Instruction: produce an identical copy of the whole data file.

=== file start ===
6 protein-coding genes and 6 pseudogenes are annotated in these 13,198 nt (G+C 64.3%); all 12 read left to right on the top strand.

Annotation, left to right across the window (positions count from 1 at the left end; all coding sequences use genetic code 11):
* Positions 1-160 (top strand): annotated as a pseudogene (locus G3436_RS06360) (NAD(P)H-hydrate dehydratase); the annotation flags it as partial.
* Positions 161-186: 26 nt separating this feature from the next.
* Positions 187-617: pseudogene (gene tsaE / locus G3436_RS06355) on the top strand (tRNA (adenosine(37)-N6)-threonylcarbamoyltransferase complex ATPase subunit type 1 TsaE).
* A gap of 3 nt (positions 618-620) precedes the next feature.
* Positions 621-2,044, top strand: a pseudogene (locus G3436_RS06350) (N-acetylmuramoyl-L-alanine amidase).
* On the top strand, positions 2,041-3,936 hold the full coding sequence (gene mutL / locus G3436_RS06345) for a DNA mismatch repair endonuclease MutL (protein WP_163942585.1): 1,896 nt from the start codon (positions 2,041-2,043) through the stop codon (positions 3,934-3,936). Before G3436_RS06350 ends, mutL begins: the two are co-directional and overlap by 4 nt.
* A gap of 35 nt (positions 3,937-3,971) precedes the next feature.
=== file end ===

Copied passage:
6 protein-coding genes and 6 pseudogenes are annotated in these 13,198 nt (G+C 64.3%); all 12 read left to right on the top strand.

Annotation, left to right across the window (positions count from 1 at the left end; all coding sequences use genetic code 11):
* Positions 1-160 (top strand): annotated as a pseudogene (locus G3436_RS06360) (NAD(P)H-hydrate dehydratase); the annotation flags it as partial.
* Positions 161-186: 26 nt separating this feature from the next.
* Positions 187-617: pseudogene (gene tsaE / locus G3436_RS06355) on the top strand (tRNA (adenosine(37)-N6)-threonylcarbamoyltransferase complex ATPase subunit type 1 TsaE).
* A gap of 3 nt (positions 618-620) precedes the next feature.
* Positions 621-2,044, top strand: a pseudogene (locus G3436_RS06350) (N-acetylmuramoyl-L-alanine amidase).
* On the top strand, positions 2,041-3,936 hold the full coding sequence (gene mutL / locus G3436_RS06345) for a DNA mismatch repair endonuclease MutL (protein WP_163942585.1): 1,896 nt from the start codon (positions 2,041-2,043) through the stop codon (positions 3,934-3,936). Before G3436_RS06350 ends, mutL begins: the two are co-directional and overlap by 4 nt.
* A gap of 35 nt (positions 3,937-3,971) precedes the next feature.